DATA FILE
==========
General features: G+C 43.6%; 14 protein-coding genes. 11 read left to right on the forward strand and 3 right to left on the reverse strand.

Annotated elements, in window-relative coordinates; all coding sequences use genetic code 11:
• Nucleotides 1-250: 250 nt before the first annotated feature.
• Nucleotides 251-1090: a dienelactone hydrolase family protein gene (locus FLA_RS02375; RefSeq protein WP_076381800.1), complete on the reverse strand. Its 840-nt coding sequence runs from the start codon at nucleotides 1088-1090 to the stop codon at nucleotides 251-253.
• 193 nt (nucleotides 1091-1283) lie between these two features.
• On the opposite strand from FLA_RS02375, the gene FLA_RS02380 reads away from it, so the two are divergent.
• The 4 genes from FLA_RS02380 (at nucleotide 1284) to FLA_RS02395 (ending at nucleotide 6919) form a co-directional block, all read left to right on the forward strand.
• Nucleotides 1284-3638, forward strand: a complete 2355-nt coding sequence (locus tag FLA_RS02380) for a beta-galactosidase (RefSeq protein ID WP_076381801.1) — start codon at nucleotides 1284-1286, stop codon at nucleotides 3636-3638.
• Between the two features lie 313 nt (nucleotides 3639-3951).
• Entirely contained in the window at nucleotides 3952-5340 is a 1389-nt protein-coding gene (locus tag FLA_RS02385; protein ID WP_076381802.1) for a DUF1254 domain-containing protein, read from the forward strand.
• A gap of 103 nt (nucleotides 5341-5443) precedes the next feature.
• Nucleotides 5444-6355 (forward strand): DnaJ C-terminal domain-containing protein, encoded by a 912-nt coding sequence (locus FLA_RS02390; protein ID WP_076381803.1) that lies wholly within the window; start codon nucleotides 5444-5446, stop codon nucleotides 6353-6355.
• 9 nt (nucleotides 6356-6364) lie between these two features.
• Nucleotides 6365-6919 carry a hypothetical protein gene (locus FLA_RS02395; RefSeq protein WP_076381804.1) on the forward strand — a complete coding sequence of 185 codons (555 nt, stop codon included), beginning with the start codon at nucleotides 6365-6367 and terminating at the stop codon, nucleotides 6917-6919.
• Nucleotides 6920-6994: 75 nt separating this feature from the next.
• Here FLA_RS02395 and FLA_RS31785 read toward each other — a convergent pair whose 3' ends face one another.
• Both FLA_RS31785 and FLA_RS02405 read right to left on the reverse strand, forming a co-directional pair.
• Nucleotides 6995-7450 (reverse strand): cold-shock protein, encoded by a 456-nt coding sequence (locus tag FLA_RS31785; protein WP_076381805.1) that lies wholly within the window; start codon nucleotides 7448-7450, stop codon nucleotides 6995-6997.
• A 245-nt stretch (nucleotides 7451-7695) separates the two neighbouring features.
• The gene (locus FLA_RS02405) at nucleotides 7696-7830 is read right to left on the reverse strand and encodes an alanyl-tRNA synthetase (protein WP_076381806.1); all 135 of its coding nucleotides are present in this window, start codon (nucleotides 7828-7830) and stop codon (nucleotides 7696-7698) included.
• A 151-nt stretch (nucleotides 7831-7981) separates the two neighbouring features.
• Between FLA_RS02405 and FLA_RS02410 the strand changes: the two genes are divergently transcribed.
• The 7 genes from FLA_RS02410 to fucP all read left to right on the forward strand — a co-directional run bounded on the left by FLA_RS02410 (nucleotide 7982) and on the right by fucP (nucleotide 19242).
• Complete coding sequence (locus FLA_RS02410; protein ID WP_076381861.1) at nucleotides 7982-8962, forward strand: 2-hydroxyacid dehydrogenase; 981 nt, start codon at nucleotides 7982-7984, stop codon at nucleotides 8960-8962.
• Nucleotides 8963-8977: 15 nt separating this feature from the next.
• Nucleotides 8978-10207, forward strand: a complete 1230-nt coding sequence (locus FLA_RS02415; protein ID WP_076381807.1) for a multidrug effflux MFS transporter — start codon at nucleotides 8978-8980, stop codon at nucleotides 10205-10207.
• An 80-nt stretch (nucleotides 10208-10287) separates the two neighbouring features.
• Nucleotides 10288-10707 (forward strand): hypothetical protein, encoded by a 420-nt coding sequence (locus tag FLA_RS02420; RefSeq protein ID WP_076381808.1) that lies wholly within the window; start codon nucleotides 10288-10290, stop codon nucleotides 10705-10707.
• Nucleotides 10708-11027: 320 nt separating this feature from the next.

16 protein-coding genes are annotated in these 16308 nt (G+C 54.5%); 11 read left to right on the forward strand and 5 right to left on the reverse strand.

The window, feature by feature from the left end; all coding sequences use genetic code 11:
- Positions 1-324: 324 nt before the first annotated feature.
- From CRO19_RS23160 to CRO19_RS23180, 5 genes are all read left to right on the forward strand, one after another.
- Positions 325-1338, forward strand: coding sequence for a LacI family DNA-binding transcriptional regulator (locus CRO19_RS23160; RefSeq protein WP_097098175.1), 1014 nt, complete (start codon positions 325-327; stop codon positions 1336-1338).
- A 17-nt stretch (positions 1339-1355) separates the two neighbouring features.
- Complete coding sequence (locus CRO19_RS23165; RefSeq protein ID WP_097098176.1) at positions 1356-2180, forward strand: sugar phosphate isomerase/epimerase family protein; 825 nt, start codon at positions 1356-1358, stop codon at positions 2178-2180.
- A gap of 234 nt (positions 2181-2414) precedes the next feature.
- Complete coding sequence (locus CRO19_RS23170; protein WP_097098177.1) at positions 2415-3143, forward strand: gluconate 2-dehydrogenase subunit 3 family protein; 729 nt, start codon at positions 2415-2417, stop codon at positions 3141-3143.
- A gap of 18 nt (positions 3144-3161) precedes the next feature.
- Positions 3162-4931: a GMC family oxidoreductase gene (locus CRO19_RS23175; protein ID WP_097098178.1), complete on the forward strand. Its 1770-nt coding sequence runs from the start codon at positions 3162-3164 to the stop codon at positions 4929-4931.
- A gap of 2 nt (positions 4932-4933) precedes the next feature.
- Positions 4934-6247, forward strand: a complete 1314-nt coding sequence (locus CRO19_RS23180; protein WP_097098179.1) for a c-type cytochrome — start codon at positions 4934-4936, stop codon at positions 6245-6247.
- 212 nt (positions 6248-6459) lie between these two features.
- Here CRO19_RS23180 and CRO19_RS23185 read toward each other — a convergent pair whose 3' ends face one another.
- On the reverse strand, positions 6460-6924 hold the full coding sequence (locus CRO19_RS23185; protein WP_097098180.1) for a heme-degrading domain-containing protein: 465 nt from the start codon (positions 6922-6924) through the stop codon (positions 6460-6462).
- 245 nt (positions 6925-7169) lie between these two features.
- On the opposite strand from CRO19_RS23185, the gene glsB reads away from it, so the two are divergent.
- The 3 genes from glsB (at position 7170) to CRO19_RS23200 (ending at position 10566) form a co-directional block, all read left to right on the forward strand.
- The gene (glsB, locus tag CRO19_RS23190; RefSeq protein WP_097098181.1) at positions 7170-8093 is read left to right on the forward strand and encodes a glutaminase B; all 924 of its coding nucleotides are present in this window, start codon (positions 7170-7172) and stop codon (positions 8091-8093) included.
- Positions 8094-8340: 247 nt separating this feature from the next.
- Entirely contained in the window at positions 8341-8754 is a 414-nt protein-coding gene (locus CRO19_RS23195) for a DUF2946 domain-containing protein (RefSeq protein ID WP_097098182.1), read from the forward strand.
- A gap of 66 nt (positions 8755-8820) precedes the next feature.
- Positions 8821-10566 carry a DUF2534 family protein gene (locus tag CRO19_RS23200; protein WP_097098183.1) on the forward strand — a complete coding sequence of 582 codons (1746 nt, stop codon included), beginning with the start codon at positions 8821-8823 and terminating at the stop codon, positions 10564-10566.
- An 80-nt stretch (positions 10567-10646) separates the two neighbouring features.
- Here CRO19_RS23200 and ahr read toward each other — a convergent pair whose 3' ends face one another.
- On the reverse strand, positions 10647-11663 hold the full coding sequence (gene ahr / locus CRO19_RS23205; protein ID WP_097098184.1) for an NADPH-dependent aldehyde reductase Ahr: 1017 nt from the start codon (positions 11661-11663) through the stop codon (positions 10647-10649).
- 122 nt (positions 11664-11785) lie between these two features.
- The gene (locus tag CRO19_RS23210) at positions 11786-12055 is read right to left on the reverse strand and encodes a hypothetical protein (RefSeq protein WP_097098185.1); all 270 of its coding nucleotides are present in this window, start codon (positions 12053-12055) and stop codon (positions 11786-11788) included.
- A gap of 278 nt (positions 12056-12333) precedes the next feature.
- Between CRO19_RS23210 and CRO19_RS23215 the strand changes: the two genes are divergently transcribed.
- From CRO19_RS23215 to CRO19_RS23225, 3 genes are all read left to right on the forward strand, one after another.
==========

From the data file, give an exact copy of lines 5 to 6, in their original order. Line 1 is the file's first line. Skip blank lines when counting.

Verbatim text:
• 193 nt (nucleotides 1091-1283) lie between these two features.
• On the opposite strand from FLA_RS02375, the gene FLA_RS02380 reads away from it, so the two are divergent.